Morningstar Writes Back

I heard back from the author of the Morningstar report on VWO that I wrote about on Thursday. His name is Dan Lefkovitz and he was very cordial.

He answered my questions about his report and I will paraphrase his replies and try to analyze the logic. He said that difference in performance is mainly attributable to EEM having Russian exposure, VWO managers choose not to have Russia in the ETF. OK so no Russia? Anyone else think that not having Russia causes a big style drift and misses a big chunk of the asset class?

I think there may be less to the Russia argument than meets the eye. I counted Russia as having a 4.22% weight the following are the top four; Lukoil 1.79%, Surgutneftgaz 1.28%, Norlisk Nickel 0.38% and Vimplecom 0.32%. I may have missed some in my total but ETFconnect confirmed that EEM has less than 5% in Russia.

This is a chart comparing the four largest Russian components to EEM for the last year. Norlisk at a 0.38% weight is the only one in the top four that beat EEM in that time period. Any alpha added by Norlisk was more than offset by Surgutneftgaz, which lagged the fund by what looks like 25% (again I am eyeballing the chart). Dan’s point about Russia stands up much better when you look at a two year chart. I didn’t paste it in to the article because formatting two pictures into one post is brutal or I just have poor blogging skills. All four names outperformed by a wide margin for two years.

Given what might be coming for oil and other natural resources in the next few years I have to wonder why anyone would prefer emerging market exposure that does not include Russia.

In my email I also questioned if there was any forward looking analysis in his preferring VWO because I don’t think there really was any. He said that Morningstar has done several studies that show expenses are a far better predictor of future returns than past performance. Ahem, none of that sounds like forward looking analysis to me. It also does not address how much emerging market exposure to have in a diversified portfolio or why, looking forward and based on portfolio composition, he thinks EEM is a better choice.

To his point about expenses being a better predictor of future returns I asked him in a second email if they have done those studies on ETFs because that sound like a nugget that would pertain to OEFs more than ETFs. He emailed back that they haven’t looked at ETFs yet in that way but he thinks that low expenses will hold up for ETFs too. Kudos to for him admitting this but this is a big oops for his argument.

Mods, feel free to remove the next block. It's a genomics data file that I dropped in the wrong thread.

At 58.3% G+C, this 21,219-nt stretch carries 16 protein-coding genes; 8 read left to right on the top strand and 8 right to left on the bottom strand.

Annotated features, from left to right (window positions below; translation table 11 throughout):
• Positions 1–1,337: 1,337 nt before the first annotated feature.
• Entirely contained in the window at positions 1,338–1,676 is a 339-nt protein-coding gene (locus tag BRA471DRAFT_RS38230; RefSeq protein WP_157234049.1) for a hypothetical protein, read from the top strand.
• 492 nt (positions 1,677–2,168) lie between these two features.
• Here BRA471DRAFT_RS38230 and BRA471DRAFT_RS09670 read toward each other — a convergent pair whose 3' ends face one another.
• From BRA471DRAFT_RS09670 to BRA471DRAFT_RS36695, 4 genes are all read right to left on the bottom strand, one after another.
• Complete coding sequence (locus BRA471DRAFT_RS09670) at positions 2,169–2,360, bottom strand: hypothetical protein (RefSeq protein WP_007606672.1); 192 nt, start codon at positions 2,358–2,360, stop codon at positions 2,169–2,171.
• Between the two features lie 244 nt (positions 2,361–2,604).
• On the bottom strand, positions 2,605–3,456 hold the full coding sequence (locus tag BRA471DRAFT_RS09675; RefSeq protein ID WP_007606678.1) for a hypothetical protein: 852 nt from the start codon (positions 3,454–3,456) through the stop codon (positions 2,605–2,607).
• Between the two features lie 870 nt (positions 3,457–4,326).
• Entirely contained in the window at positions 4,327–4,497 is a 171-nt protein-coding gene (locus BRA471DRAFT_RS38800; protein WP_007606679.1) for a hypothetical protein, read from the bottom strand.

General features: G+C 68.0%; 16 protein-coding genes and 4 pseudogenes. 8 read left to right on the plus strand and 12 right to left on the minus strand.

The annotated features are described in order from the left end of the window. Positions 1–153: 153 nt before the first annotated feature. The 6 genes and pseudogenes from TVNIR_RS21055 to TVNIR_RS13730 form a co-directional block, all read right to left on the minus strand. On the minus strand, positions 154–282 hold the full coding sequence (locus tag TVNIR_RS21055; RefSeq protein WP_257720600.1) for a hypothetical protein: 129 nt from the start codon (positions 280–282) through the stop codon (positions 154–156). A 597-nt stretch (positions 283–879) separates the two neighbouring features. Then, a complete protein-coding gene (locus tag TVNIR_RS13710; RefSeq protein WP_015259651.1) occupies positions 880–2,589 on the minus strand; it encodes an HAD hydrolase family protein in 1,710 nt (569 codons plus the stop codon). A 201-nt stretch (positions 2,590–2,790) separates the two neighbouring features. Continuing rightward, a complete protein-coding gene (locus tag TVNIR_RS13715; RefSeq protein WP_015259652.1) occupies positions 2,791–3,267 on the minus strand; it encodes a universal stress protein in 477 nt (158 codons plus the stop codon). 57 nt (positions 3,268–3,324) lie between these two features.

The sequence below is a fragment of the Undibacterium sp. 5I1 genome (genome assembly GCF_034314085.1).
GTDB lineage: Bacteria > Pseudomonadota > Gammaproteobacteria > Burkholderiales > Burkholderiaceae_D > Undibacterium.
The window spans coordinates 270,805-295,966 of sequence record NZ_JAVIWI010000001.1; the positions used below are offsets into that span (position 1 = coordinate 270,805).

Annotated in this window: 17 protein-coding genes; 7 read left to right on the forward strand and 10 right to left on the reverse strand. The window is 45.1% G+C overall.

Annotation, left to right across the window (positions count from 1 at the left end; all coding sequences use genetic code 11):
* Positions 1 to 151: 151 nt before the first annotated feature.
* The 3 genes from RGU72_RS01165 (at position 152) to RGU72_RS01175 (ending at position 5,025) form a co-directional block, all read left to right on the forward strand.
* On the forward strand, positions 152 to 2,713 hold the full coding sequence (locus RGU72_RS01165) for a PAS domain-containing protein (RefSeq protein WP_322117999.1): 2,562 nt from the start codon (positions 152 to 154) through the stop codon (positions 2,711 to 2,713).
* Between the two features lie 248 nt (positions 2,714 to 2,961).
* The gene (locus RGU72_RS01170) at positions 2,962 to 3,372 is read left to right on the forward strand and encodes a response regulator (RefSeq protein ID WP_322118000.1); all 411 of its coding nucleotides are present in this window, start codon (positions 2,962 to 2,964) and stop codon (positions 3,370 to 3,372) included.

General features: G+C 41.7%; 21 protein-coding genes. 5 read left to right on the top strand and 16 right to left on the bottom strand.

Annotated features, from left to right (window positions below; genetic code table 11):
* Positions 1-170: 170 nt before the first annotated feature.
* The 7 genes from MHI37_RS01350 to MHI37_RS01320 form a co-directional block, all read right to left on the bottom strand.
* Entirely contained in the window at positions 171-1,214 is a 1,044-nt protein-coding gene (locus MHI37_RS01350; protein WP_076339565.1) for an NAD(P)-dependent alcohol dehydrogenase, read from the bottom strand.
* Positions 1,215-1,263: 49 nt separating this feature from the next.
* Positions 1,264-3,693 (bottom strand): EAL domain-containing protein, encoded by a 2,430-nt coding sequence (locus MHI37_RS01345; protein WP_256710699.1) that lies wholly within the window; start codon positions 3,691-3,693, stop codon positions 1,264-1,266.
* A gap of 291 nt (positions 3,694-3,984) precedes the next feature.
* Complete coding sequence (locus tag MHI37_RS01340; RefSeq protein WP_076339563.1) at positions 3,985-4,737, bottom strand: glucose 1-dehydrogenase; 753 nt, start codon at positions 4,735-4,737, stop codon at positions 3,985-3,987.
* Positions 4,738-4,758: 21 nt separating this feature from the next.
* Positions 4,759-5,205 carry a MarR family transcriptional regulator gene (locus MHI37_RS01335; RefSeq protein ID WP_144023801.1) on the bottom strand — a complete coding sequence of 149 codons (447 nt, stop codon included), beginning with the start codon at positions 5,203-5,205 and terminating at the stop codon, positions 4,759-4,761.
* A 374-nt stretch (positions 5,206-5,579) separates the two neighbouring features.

He also mentioned the work that Morningstar has done studying expenses on index funds and they say cheaper is better. I’m not sure that holds up universally for ETFs because while there are too many ETFs that are similar there are not too many that are exactly identical.

Lastly I would add another point he made which is that although EEM has outperformed VWO and its OEF counterpart, VEIEX, since its inception, he feels that two years is not enough time to base a judgment. To which I would add if you are looking in the rear view mirror to analyze what emerging market product is right for you.

The point of this article is not to pick on the author but to point out that a lot of ETF content looks at the wrong the thing; my opinion. You can still learn from these articles but drawing conclusions based on them may not be ideal.

3 Comments

  1. Yes most ETF’s have small differences within the same catagories but how significant are those differences and how can you quantify how important those differences are? Yes keeping Russia out of a fund is a major significance but over time will this make a difference for the positive or negative?

    I would agree with Morningstar, with ETFs the cost difference is the largest factor when analysing two very similar ETFs. If someone is going to look at the differences, look at the breakdown of the portfolios and then breakdown the size this difference is in their entire portfolio – I doubt most will find the small differences very significant.

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  2. There is no convincing me that 30-50 basis points cost difference is more important than differences in portfolio composition as a means of forward looking analysis.

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